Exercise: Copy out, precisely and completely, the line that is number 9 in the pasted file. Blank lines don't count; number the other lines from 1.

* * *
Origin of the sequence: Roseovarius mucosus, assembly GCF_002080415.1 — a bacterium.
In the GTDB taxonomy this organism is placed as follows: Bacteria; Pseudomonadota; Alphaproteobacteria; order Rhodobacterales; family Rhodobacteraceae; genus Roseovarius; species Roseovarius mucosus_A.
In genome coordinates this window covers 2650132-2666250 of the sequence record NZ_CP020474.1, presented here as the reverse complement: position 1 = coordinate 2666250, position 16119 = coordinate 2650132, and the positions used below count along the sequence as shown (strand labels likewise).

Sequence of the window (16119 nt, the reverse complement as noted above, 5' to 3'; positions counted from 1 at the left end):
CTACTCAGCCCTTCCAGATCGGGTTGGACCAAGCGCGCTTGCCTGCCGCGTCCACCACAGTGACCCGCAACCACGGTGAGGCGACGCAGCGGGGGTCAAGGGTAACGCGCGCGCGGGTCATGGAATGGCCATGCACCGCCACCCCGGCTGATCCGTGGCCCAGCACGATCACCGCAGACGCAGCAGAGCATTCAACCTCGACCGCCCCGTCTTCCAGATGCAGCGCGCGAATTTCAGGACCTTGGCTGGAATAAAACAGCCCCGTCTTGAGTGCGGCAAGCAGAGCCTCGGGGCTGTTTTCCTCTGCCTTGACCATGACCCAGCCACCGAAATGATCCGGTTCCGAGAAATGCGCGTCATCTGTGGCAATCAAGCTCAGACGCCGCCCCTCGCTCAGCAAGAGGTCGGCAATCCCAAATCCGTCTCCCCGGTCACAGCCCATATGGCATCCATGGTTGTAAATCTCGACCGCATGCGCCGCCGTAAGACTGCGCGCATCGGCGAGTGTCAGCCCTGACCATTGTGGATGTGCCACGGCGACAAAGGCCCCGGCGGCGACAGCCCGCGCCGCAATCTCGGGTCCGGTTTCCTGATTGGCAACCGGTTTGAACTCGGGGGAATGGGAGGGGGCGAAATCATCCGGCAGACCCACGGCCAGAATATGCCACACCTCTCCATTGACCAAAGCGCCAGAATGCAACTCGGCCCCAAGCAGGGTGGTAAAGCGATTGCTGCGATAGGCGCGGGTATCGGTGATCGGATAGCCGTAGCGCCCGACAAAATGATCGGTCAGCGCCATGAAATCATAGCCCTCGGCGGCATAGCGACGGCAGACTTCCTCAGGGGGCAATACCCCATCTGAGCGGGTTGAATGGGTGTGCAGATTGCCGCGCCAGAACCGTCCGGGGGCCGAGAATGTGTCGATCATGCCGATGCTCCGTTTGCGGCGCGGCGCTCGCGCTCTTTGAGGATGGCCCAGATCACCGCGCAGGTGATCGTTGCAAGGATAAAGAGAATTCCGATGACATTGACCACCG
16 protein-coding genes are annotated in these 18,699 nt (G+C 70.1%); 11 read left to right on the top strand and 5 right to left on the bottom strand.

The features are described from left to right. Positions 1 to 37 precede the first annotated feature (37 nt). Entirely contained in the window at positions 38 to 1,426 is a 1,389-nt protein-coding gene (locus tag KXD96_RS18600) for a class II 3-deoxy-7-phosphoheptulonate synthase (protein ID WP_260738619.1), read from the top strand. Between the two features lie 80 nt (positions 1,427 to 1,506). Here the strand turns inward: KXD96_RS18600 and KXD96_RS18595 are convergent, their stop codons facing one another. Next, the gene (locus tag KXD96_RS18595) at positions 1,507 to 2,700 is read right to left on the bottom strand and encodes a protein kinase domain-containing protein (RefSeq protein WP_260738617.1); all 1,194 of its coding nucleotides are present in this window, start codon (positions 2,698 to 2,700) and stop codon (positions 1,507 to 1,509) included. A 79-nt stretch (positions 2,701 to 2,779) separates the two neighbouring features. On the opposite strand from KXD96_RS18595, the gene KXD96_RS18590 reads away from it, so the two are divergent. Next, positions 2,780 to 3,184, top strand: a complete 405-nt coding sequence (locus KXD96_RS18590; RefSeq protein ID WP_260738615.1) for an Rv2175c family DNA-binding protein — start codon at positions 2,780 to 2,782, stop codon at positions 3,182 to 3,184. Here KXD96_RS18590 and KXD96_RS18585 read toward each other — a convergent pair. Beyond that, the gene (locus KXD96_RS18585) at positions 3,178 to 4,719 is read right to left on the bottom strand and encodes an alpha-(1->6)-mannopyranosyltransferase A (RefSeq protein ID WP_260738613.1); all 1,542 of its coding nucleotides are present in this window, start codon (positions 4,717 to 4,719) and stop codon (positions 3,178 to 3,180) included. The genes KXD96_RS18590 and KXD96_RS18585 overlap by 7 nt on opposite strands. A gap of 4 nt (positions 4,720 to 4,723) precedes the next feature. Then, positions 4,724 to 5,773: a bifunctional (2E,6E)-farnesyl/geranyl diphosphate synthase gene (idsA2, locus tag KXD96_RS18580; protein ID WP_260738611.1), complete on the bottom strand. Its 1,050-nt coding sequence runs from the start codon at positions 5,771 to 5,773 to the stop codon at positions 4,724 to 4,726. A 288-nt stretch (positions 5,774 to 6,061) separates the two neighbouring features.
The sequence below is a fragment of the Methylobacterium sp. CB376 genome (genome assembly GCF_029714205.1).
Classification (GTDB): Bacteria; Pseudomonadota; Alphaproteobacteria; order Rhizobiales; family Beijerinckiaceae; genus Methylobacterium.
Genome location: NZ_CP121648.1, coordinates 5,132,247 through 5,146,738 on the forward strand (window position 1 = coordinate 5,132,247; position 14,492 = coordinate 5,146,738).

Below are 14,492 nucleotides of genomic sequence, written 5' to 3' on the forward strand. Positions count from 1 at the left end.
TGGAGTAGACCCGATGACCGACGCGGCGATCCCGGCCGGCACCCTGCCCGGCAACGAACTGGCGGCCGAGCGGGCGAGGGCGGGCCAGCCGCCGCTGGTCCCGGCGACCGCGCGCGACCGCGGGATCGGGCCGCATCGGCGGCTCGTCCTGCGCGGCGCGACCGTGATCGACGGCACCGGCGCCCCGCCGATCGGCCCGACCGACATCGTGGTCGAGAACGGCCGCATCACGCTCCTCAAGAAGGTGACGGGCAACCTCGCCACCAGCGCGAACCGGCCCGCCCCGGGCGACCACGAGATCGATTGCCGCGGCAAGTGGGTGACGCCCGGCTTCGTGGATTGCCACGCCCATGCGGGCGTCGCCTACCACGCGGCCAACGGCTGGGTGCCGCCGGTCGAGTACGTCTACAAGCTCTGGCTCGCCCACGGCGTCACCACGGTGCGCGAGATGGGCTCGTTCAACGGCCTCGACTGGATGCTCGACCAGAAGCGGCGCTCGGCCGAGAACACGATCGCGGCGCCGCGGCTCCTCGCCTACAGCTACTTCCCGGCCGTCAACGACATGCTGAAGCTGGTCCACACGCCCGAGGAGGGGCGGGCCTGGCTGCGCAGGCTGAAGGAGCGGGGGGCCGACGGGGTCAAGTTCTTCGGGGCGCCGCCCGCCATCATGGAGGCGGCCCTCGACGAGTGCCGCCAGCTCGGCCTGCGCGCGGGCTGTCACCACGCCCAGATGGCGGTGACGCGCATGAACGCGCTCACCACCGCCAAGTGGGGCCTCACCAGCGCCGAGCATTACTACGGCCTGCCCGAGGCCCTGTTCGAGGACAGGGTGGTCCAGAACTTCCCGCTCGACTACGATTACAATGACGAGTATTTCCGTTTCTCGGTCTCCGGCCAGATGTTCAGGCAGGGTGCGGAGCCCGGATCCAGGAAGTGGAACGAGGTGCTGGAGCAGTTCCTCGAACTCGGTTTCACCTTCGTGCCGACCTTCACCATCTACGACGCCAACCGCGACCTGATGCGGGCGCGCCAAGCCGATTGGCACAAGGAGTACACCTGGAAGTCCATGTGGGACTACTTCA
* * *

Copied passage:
Classification (GTDB): Bacteria; Pseudomonadota; Alphaproteobacteria; order Rhizobiales; family Beijerinckiaceae; genus Methylobacterium.